February 22, 2004
St. Louis Post-Dispatch
There were 11,296 cars stolen in the city of St. Louis last year, and 8,898 were recovered. One of the remaining 2,398 belonged to Stuart Falk.
It was a 1992 Chrysler Town and Country van. It had no driver's seat. Instead, there was space for a wheelchair. There was a lift, activated by a magnet, so Falk could enter the van in his wheelchair. The van's brakes and accelerator were controlled by hand. In other words, this was no ordinary vehicle, and presumably, this was no ordinary theft. No joy riders. No spur of the moment thing.
"I sometimes wonder about it," Falk told me. "Somebody must have seen the lift operate, seen me getting in and out of it. Either they stole it for parts, or they knew somebody with a disability, and figured this is just what he needed. That's what I like to think happened, anyway."
Falk has multiple sclerosis. He is 41 years old. He receives Social Security disability of about $700 a month. That means he has to scrimp a bit. One of the things he scrimped on was auto insurance. He was covered for collision and liability, but not for theft. So since his van was stolen in July, he has been dependent upon Call-A-Ride, which is a fine service but requires a week's notice to guarantee availability.
For someone like Falk, this is a problem. He is, or has been, very active. He is intent on being defined by what he can do, not by what he can't do. He is a member of the DisAbility Project, a theater group made up of performers with disabilities. Their shows are entertainment with a message, and the message is that people with disabilities are just that - people. Falk is also a tutor. He teaches Hebrew. He does not like to spend a lot of time sitting around the house in St. Louis that he shares with two friends.
But he has been doing a lot of that lately. I visited him recently.
He was raised in New York, and attended college at Northeastern University in Boston. He was a runner. Not a world-class runner, but one of those folks you see running along the street in the early mornings. He ran 10k races. He showed me a photograph taken at a road race in Boston. It appears that he is leading the race. "Misleading," he said with a laugh. "The real leaders are out of the picture."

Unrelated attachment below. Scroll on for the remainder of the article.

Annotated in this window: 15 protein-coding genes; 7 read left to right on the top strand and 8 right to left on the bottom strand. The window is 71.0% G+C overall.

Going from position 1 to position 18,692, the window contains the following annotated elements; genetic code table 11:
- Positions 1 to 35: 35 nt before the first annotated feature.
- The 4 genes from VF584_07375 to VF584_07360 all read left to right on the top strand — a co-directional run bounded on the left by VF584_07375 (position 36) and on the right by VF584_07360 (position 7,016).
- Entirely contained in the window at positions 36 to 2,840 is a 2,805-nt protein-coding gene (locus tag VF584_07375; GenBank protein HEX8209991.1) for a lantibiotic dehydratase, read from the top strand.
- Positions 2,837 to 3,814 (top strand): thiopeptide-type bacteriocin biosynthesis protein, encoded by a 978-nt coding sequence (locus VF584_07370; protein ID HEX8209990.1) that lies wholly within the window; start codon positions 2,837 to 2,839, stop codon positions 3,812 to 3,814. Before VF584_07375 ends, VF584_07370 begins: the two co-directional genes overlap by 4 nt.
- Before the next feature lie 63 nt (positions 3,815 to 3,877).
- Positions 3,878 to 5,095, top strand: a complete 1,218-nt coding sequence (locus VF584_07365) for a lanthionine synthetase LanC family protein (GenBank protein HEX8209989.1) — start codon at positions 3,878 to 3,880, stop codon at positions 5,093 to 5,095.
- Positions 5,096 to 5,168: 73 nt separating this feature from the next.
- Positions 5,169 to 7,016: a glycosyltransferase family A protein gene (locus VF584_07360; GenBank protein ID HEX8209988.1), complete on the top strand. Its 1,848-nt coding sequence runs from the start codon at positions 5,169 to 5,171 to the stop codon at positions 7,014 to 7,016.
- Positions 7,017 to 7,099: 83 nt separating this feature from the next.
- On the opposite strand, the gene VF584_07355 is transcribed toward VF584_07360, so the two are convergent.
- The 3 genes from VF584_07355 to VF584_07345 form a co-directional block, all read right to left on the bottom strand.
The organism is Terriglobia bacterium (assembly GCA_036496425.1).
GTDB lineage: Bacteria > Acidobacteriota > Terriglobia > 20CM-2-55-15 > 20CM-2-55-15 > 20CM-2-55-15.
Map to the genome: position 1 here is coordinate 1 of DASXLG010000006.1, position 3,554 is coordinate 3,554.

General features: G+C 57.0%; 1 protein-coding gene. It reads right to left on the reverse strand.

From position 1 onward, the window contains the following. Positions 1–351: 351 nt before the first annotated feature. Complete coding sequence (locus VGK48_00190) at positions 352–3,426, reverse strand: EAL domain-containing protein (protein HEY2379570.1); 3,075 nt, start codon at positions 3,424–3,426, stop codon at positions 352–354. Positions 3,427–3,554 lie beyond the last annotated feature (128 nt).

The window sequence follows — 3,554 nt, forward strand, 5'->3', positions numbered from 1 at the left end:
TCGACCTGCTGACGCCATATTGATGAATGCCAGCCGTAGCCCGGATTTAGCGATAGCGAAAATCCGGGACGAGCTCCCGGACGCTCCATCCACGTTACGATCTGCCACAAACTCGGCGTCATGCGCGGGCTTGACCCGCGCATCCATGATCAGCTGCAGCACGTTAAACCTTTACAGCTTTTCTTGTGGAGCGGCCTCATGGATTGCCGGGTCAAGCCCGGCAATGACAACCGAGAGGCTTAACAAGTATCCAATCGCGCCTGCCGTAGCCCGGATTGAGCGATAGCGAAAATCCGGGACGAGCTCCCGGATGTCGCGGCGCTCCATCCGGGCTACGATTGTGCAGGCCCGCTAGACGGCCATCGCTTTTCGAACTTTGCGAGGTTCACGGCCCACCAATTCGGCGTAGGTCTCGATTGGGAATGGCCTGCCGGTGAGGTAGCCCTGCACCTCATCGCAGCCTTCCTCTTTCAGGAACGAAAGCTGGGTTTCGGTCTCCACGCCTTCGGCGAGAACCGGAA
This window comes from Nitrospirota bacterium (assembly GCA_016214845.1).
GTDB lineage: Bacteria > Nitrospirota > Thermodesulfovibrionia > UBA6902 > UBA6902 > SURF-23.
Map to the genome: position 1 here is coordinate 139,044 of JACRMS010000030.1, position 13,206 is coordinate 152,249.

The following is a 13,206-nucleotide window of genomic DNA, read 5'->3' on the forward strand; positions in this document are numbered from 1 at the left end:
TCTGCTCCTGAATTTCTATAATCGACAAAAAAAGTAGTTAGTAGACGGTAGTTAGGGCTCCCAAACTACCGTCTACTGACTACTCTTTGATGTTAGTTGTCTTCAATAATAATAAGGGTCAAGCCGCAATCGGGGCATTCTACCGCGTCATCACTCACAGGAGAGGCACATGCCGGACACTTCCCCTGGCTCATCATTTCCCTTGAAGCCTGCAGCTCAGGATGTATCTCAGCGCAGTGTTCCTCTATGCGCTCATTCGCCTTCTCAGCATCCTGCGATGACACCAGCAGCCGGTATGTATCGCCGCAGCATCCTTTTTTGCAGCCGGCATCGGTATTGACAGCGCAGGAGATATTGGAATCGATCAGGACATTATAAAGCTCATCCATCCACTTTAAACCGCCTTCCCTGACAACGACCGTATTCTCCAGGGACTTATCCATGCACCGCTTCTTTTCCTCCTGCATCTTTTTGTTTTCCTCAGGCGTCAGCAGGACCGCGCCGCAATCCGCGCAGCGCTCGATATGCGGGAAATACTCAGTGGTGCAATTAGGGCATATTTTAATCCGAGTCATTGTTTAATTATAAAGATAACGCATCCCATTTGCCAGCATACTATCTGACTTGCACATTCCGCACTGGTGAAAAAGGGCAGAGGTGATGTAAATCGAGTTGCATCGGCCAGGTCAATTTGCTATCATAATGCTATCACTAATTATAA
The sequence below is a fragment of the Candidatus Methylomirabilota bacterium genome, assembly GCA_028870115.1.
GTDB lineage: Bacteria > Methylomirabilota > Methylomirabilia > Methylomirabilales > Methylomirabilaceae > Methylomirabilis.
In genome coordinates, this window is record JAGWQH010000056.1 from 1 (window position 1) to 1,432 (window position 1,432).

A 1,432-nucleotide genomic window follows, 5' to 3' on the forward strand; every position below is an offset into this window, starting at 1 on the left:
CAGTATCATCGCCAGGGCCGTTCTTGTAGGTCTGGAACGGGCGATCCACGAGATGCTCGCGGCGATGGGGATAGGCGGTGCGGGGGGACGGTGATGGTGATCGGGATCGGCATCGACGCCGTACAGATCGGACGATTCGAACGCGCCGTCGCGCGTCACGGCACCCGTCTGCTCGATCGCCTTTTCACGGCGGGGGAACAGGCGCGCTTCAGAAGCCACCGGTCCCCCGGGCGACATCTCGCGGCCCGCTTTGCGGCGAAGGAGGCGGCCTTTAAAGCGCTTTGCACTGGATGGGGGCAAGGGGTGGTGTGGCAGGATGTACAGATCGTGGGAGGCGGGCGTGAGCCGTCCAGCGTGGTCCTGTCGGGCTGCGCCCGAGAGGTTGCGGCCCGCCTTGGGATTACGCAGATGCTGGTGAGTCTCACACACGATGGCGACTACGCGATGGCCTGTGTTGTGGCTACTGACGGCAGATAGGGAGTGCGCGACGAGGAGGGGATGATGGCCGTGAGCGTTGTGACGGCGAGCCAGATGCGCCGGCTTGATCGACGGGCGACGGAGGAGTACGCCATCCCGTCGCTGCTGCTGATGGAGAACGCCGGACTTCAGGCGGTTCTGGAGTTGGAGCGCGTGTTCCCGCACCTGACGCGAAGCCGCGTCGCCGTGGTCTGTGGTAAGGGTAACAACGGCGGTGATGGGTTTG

He graduated from college in 1985 and got married a year later. "I remember having trouble standing at the ceremony. And then I had trouble walking. Something was not right," he said.
So he had a series of medical tests. All were inconclusive. He applied and was accepted at Logan College of Chiropractic. A month before classes started, he got his diagnosis. Multiple sclerosis - chronic and progressive. He and his wife moved to St. Louis anyway. He started school. He loved it. But halfway through, he had to quit.
His marriage eventually ended. "There was a lot of pressure on both of us," he said. He worked as a counselor for Paraquad for a time, and he was something of a spokesman for the disabled. That is, he was quoted several times in this newspaper during the debates about the Americans with Disabilities Act.
One such story was about the technological advances that have allowed people with disabilities to overcome barriers. "My No. 1 favorite piece of technology would have to be my van. It gives me independence," Falk said.
In July last year, he moved his van from in front of his house on Tholozan Avenue to nearby Roger Place because it was street cleaning day. When he went to retrieve his van the next day, it was gone.
The police report makes no mention that the van was outfitted in any
special way. It simply reports that a maroon 1992 Chrysler Town and Country
van was reported stolen. A spokesman for the police department said no
special effort is made to find any particular vehicle. That is understandable
when you figure that 11,296 vehicles were stolen last year, but then again,
none meant more to its owner than did this very special van. It meant independence.
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